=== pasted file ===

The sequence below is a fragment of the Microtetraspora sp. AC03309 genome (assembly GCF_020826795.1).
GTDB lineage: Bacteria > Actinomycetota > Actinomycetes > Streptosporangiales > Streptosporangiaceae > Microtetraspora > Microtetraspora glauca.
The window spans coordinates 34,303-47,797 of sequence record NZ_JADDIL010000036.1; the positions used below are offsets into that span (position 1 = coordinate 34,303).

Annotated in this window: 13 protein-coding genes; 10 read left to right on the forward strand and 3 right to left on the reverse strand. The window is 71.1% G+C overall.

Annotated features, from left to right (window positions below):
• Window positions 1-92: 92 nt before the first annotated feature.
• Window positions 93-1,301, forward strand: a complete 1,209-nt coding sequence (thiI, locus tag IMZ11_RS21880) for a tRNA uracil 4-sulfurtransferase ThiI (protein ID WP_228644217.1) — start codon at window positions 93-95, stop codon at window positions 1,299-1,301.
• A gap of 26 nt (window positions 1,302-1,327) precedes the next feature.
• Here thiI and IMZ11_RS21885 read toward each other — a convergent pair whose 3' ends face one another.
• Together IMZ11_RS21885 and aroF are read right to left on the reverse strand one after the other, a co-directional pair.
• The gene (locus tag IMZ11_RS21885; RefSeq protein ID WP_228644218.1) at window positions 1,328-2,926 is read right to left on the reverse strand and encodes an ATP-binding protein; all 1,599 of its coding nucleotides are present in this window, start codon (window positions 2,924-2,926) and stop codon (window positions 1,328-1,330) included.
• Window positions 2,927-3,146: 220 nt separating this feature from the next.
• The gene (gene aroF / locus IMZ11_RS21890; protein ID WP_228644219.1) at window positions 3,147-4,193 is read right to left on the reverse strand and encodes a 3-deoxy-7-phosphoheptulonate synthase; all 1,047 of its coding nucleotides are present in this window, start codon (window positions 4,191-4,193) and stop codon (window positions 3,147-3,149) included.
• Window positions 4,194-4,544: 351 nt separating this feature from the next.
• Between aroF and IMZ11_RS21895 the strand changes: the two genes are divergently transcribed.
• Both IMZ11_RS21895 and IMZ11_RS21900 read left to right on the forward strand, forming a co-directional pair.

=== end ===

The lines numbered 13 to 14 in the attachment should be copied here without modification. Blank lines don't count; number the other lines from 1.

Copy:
• The gene (gene aroF / locus IMZ11_RS21890; protein ID WP_228644219.1) at window positions 3,147-4,193 is read right to left on the reverse strand and encodes a 3-deoxy-7-phosphoheptulonate synthase; all 1,047 of its coding nucleotides are present in this window, start codon (window positions 4,191-4,193) and stop codon (window positions 3,147-3,149) included.
• Window positions 4,194-4,544: 351 nt separating this feature from the next.